Route Info | Boats | Map overview of route | Cruising Notes | Maps & Guides | Links | Pub Guide


You can do this route from :
Sawley Marina

This Trent & Mersey Canal cruise can be done over four days.

Burton on Trent is home to the National Brewery Centre, which has an excellent Visitor Centre.

Along the way there are numerous pretty villages and canalside Pubs.

The village of Alrewas is a charming backwater in Staffordshire, five miles north of Lichfield. This tongue-twisting name is derived from 'Alder Wash', which was a swamp of alder trees that grew in the flood plains of the nearby River Trent.

Alrewas is an idyllic place for walkers and nature lovers to visit, as it lies where the Trent and Mersey Canal meets the River Trent, providing peaceful walks, amidst relatively undisturbed birds and wildlife.

The canal was built as England's first commercial canal for transport purposes in 1770.

Route Info

Route Facts & Figures

Recommended Holiday
Duration : 4 nights.

Total Cruising Days : 5.00
(Partial or full days)

Total Cruising Time : 23.00 hours

Total Distance : 50.00 miles

Number of Locks : 26

Number of Tunnels : 0

Number of Aqueducts : 0

Read the Cruising Notes

Read our cruising notes to help you plan your canal boat holiday

Read our cruising notes.


Download the Cruising Notes

We also have the cruising notes available for download in PDF (acrobat Reader)

Download our cruising notes.





Cruising Notes

Day 1
Leaving the marina, you can cruise for a couple of hours towards Aston Lock No. 3, three miles away.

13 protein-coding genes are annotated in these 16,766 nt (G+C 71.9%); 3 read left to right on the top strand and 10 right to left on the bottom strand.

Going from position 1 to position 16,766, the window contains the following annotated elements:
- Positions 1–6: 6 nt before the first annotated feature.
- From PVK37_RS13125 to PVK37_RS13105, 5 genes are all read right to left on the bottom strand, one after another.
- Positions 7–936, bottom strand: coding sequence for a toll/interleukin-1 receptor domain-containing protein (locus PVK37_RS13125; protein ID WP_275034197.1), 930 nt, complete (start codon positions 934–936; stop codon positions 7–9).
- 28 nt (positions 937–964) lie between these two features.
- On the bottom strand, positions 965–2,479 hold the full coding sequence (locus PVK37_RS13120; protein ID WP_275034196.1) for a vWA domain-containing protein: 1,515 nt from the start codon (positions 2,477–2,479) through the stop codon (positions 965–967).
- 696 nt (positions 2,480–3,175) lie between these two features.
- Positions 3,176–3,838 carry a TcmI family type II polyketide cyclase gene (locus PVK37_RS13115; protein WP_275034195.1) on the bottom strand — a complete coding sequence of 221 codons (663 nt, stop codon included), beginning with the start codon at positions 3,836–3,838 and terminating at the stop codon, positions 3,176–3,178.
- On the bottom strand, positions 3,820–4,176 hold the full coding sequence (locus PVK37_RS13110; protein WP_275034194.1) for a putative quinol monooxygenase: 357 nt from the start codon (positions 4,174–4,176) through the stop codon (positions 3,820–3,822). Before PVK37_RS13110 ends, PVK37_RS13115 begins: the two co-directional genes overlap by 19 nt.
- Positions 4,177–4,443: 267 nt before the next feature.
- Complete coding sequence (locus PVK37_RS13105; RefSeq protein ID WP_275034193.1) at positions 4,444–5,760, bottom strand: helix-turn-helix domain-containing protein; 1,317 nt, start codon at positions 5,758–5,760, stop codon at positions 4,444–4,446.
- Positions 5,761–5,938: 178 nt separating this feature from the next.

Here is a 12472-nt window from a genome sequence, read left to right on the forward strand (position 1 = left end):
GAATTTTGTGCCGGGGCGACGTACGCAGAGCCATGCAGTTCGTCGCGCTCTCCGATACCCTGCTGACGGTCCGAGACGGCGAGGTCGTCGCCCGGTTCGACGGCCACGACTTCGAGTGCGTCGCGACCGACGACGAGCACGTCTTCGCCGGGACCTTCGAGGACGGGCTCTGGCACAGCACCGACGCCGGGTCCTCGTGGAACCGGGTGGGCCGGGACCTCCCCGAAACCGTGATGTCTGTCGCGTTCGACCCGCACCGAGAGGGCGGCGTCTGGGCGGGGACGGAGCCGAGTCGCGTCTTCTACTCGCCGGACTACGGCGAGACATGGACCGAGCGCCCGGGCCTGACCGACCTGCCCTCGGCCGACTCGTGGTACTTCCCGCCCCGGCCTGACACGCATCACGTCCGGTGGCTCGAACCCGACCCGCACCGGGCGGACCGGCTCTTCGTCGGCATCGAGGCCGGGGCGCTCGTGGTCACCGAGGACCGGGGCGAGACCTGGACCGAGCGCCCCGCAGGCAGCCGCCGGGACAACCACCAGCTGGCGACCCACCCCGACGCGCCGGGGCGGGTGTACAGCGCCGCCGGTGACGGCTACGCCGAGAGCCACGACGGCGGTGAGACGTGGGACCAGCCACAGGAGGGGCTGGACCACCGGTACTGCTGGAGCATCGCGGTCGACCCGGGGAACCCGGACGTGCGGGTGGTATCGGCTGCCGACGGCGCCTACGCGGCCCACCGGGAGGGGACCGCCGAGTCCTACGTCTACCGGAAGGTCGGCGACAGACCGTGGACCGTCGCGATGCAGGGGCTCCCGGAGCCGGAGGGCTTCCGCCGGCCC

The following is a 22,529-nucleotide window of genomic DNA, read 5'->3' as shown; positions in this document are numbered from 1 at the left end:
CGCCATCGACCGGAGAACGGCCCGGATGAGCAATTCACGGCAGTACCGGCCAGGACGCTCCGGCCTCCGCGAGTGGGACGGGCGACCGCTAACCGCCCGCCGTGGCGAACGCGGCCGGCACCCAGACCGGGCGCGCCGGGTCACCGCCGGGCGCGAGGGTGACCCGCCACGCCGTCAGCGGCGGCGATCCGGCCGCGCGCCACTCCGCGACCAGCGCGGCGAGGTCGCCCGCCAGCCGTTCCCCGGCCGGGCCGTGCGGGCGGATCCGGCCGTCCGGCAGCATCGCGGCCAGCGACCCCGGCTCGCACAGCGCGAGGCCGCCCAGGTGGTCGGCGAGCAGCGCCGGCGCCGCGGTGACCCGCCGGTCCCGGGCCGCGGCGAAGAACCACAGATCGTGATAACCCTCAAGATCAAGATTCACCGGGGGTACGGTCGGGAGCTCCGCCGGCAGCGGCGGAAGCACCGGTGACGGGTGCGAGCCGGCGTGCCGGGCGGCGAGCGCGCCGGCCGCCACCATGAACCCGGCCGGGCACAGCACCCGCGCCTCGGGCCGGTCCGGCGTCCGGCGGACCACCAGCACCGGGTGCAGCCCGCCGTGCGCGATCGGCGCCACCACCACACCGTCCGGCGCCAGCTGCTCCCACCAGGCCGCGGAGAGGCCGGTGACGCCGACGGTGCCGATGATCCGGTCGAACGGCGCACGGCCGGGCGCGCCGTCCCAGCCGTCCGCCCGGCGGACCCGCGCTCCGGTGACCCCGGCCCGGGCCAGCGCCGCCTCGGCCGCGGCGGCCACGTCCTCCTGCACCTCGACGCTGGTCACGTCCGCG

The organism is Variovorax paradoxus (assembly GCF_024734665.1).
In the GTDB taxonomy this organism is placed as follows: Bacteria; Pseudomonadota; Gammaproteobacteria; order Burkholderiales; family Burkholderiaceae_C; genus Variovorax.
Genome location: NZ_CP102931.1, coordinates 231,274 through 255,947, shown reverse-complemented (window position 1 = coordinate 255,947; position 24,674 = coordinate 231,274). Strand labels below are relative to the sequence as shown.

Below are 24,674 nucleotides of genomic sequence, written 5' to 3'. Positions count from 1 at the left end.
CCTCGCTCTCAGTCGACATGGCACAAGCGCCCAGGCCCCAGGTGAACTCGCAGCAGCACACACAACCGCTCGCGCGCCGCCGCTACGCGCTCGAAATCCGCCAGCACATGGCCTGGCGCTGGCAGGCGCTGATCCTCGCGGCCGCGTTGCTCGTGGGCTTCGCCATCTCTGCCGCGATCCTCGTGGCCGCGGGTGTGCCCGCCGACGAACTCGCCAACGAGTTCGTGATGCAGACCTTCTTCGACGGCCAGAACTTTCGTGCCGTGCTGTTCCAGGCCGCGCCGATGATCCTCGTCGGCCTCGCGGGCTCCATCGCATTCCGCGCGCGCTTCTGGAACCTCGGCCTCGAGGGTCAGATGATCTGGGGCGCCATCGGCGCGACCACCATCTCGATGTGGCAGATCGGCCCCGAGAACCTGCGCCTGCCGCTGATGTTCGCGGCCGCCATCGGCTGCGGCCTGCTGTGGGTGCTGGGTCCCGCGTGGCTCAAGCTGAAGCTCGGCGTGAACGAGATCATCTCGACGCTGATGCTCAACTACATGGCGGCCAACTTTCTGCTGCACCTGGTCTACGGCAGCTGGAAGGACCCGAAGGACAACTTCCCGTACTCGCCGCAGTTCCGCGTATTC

First of all, you will go under the M1 bridge on the way to Derwent Mouth, where you will encounter your first lock.

If you turn left here, you will be able to explore Cavendish Bridge, if you don't want to, stay on the main canal and soon you will reach Shardlow. This is a traditional canal village, and not to be missed. Trent Mill is a fine example of canal architecture, and is now known as the Clock Warehouse (pub), after being restored in 1979.

There are traditional canalside pubs here, for example, the Clock Warehouse (see above), The Old Marina Bar and Restaurant, The Navigation Inn, The Malt Shovel and The New Inn, all serving real ale and food at lunchtimes and evenings. Children are welcome at all of them, as are dogs.

It is about an hour to here

Day 2

Cruising on, you will go under Hicken's Bridge, then shortly arrive at Aston Lock No. 3.

The next point of interest is Weston-on-Trent, a small village scattered away from the the canal.

As you approach a wide curve to the right at Cliff Wood, the canal, for a short time, runs alongside the River Trent, to the left.

Continuing through the Trent Valley, you will soon reach Swarkestone, where at the lock there is a short arm used for mooring. Away to the left of the canal you may be able to see Swarkestone Bridge, an C18th five arch stone bridge spanning the River Trent. Swarkestone Lock is very deep – 10' 11” - so do take care when descending it.

Between the canal and the river is a little sleepy village called Barrow-upon-Trent. The countryside is peaceful and green, with perhaps only the odd one or two trains breaking the silence.

If you want to stop, there are pubs in Swarkestone and Barrow-upon-Trent – The Crew & Harpur Arms and The Brookfield. Both welcome children and serve food.
Near to Bridge No. 18 is Alreston House, then Stenson Lock, the last wide lock until Middlewich. The fall is 12' 4”, so again, do take great care. Next to the lock is a pub called The Bubble Inn, with a canalside garden where children are welcome.